My personal experience of travelling with luggage on an FGW HST has actually been pretty good, if I am honest. Ironically, it's been much worse on Southern trains, which I might have to use if I'd flown in to Gatwick with a bag. If one is flying with luggage, there is admittedly a freedom knowing that once a bag has been checked-in there is no need to carry it or keep an eye on it, but a) carrying it through the airports and on to a connections is as much of a faff as travelling by train and b) packing a bag for a flight can be much more restrictive than packing one for a train.

    The great thing about First Group's proposal is that it is in addition to the franchised rail services on the ECML. Either they will make it work, by providing a more attractive proposition than budget airlines or coach travel, or they won't. Either way, Virgin will still be there offering their level of customer service and First Class options for those who want to pay for it.

  • Steven Antonio, Cornwall

    James, you get to the point in your second paragraph. I haven't ever experienced LGW to VIC taking more then 35 mins, except for delays. Sure, you can carry large bags on trains but have you tried recently? Its a miserable experience. First run what I would describe as a 'minimal' service, which makes excellent business sense but as a result I am hard-pressed to find a comfortable space on any train I have taken recently. The seats are, by First's own classification 'airline' style, most of the smaller trains are 150/155 cobellations, which are okay.

    No comparison of the route I chose is ever going to be perfectly 'fair' - try getting to Newquay airport! - I am lucky to get a lift - but your point about advance rail fares is one which needs addressing, as I say, First have it all their own way at the moment.

  • david c smith, milton keynes

    Y es, I feel Tim is right. For some time, I've thought those services where competition is feasible, on East Coest and for Intercity / lomg distance in general, franchising is the wrong model and open - access is what is needed. Why bother to privatise and then end up with private monopolies that need heavy regulatory control ( knocking on the head any potential benefits from innovation and enterprise ) ? Internal aviation and intercity roadcoaches aren't subject to franchising.

    Of course, operations that have natural captive markets ( such as most commuter ) need a different approach -perhapr involving local direct democratic control ?

  • James Pritchard, Soton

    Steven, you're not necessarily making fair comparisons. You consider rail fares five days in advance, but you take an average of your air fares, booked at an unspecified time in advance. Looking today at Flybe's website for travel in five days time (Monday), I would pay a minimum of £114 return - possibly more depending on the time I wanted to go and on whether I needed to take a large bag (for which there is no charge on a train).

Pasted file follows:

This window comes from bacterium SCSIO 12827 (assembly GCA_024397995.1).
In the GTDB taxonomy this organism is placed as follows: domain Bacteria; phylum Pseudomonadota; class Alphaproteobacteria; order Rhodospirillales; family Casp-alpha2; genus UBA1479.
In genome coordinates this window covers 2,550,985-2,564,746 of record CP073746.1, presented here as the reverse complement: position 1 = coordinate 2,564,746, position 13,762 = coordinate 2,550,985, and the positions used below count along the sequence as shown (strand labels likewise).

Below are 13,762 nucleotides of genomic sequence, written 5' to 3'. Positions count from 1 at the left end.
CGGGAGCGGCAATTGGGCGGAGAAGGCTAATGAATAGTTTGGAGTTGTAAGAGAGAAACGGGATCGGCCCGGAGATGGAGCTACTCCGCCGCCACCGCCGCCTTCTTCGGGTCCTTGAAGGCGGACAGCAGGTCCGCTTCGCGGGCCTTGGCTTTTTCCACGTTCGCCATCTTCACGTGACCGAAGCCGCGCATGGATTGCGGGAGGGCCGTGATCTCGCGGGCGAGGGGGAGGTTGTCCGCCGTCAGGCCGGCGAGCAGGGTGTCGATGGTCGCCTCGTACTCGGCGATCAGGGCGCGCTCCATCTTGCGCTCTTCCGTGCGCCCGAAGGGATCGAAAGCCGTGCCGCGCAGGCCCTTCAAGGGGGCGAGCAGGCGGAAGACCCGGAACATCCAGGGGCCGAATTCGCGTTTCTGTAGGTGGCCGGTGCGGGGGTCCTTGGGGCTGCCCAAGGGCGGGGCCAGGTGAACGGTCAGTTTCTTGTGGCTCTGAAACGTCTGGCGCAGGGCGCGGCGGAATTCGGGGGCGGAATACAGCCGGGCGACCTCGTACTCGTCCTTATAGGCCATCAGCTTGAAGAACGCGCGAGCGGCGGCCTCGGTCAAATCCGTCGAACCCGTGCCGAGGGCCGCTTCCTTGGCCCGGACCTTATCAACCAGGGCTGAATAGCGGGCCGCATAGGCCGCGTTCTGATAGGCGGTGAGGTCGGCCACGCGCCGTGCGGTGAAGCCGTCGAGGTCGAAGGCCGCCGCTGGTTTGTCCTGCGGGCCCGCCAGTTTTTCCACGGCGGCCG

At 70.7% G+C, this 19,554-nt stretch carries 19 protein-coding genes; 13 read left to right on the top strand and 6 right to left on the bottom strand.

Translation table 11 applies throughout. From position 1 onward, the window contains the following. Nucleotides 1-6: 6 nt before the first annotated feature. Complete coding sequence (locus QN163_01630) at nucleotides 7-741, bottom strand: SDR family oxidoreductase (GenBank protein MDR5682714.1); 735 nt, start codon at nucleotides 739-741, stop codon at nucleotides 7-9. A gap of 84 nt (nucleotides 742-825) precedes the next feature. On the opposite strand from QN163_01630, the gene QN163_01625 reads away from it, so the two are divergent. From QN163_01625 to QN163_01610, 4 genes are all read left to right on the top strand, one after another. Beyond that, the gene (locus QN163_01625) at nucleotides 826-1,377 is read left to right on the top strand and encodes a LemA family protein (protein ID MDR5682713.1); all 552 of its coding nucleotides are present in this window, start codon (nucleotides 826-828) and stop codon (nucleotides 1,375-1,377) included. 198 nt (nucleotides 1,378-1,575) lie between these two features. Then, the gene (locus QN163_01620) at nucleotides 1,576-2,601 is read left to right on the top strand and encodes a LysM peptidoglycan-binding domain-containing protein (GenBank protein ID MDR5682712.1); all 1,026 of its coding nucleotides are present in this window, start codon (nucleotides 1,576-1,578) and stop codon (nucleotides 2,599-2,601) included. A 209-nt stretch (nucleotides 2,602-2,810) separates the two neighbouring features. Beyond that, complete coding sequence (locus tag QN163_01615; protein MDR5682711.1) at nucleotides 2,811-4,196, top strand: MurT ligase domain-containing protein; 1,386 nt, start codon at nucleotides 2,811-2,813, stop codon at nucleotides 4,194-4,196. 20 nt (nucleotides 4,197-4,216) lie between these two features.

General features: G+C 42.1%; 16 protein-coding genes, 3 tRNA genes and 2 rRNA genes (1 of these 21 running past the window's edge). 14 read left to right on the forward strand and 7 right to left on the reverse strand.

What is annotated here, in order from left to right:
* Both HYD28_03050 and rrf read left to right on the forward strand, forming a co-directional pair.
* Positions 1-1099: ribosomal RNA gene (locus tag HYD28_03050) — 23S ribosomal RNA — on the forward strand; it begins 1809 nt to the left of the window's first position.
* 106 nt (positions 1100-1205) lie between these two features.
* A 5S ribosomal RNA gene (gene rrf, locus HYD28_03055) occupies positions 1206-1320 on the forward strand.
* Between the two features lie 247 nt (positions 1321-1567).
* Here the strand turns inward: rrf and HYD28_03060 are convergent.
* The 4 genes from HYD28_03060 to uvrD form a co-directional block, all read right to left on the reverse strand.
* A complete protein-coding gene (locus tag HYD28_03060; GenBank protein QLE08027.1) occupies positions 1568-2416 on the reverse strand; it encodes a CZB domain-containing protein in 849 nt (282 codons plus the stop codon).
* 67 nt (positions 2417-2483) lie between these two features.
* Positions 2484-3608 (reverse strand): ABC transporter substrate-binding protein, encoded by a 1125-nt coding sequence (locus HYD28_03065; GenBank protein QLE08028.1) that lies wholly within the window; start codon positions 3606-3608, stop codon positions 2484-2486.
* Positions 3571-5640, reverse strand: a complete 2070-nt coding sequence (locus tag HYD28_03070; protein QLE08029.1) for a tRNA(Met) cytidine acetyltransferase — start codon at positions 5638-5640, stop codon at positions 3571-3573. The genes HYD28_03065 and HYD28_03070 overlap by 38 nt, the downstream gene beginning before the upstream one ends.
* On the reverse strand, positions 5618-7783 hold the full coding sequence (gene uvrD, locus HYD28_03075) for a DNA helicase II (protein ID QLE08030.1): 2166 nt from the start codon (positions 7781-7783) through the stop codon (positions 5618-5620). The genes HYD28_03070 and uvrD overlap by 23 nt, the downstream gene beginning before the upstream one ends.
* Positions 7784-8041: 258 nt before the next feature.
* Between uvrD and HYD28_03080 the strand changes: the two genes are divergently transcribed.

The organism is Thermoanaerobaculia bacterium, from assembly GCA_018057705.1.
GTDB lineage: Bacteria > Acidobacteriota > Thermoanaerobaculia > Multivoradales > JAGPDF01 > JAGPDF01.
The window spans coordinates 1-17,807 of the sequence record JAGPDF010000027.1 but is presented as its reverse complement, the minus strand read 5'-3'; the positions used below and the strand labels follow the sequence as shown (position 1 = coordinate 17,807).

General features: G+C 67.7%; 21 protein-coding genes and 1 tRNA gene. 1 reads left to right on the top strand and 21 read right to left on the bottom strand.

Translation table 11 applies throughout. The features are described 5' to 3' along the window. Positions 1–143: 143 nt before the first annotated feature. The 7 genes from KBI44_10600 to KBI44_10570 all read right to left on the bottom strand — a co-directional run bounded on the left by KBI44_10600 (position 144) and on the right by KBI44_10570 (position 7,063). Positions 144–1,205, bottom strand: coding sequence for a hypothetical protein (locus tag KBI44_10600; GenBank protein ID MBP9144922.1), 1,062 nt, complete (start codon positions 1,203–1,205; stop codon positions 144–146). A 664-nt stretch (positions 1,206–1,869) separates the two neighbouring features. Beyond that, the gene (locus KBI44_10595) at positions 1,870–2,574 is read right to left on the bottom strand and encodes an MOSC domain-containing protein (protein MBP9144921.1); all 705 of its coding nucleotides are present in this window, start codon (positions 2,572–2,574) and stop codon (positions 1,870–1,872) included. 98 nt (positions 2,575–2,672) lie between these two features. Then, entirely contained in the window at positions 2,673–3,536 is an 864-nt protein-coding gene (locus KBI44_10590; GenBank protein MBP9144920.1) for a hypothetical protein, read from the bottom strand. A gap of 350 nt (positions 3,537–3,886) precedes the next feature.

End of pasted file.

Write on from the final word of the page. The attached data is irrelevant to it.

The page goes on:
Of course, to be fair, flexible rail tickets have a fixed price whether you buy them five days in advance or five weeks in advance, whereas air fares fluctuate much more. Although - theoretically - one should be able to get cheap Advance rail fares, I have found availability on this route to be non-existent (as an aside, I'd be interested to know what First Group have to say for themselves about that).

    The other issue is "last mile". Assuming that there is a drive to either the station or the airport in Cornwall, I shall only consider the London end of the journey here. If you were heading to South London or Sussex then flying may make sense. If you are heading to central London, you need to add another £15 for a rail fare from Gatwick, and take in to account the fact that it will take at least an hour from landing to arriving in Victoria.

  • Steven Antonio, Cornwall

    So....First want to 'compete with aviation' eh?
    How about showing us what you're capable of on one of the routes you already have a monopoly on, namely Cornwall (Newquay or Penzance) to London. On the train? 101 quid return, 5 hours each way. Both prices quotes 5 days in advance of the journey.
    On the plane? NQY-LGW 50 mins, average price I have paid over the last twelve months 90 quid return plus 5 quid to use Newquay airport.
    Which is it to be? Long and cheap or short and expensive? Because one things for sure, First are getting away with murder having it all their way as it is now.

  • Tim, Devon

    The whole of the east coast network should be made open acces, no need for franchising.

  • Steve Alston, Crewe

    Surely after the previous application (Platinum Trains, 2008) for an additional open access operator was rejected by the DfT, this will have to be automatically rejected for the same grounds - the principle that it would interfere with the available paths on the ECML.

    There have been no substantial infrastructure changes since that decision, and there has been no reduction in paths currently being occupied by existing operators - VTEC/GC/HT, therefore DfT should reject this on the exact same principle.